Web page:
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Photo:  USDA

Photo: USDA

In the summer months I work as a plant merchandiser in the garden center of a national home improvement store.  With the economy being what it is, many people are planting vegetable gardens. That’s admirable that so many people are taking the plunge into growing their own food.

People will go to great lengths to plant a vegetable garden.  They (hopefully) will pick the perfect spot in their yard: full sun for maximum growth.  Some will carefully map it out, meticulously planning every detail. To avoid critter intrusions, they’ll fence it.  Those who are more environmentally conscious may plan a watering system using a rain barrel.  They’ll get down and dirty, tilling, digging, turning, weeding, making paths, setting up trellises and row covers for cooler nights.

Then, when the weather is warm enough, they’ll venture to Lowe’s, Home Depot or a Mom-and-Pop garden center and buy seeds or plants. They will carefully nurture them and finally – plant their treasures with hopes of an abundant, cheaper and healthy food source for their family over the summer.

Then they will systematically poison it.

I was standing near the gate to the garden center chatting with the cashier.  A customer comes up with a cart of veggies destined for her garden.  She had collards, broccoli, lettuces and herbs.  After she’d paid for her things she suddenly remembered she’d forgotten something:  SEVIN DUST.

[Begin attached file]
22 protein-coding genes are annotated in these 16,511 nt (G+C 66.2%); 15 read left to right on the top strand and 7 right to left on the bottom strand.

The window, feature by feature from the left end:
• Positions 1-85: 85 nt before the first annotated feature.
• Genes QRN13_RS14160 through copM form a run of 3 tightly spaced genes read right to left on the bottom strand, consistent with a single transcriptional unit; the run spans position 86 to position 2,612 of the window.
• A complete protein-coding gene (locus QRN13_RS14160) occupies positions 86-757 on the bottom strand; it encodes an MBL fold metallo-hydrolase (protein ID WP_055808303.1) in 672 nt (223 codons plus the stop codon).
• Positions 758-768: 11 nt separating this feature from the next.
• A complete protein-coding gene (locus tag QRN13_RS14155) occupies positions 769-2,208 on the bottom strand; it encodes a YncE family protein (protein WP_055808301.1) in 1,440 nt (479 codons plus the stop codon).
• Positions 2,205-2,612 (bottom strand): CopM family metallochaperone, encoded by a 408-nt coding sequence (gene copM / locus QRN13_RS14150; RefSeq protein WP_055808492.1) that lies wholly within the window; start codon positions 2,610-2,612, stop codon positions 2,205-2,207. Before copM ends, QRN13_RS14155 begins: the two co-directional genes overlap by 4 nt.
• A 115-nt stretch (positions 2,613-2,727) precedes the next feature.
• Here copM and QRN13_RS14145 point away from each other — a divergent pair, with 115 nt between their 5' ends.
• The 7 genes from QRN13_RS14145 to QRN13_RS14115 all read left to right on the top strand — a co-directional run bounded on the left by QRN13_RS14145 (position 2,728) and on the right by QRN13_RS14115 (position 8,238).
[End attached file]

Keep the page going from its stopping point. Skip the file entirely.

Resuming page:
When I heard her mention this I calmly said, “No, you don’t need Sevin dust.  Use self-rising flour.  You can sprinkle it on the same way you would Sevin. When a bug chomps down on a leaf containing the flour, it kills them by expanding in their systems!  Why plant a garden then poison it?”

It amazes me that people will go to such trouble to plant a garden, then poison it.  It’s not only the food they are poisoning, but they are putting dangerous chemicals on the ground around their home. If they have a well as their water source, then over time, they are poisoning their well.

If they’re trying to engage their kids and let them help in the garden, then Johnnie and Susie are being exposed to pesticides.

If your pets go into the garden, Sevin dust will get on their paws and fur.  Cats will groom themselves; dogs, too, and it will get tracked into the house.

Additionally, Sevin dust and other chemicals which are supposedly safe (HA!) for food are toxic to bees, butterflies and other beneficial insects.  People never seem to consider the good bugs:  they only want to kill the bad ones.

Studies have shown that a child absorbs 10 times the amount of a pesticide that an adult.

Sevin dust is a neurotoxin.

Sevin dust IS NOT ORGANIC.

Also – you CANNOT USE IT IN YOUR HOME

Read more on this website  about SEVIN 

http://foodtruthfreedom.wordpress.com/2012/02/11/sevin-dust-is-not-your-garden-friend/

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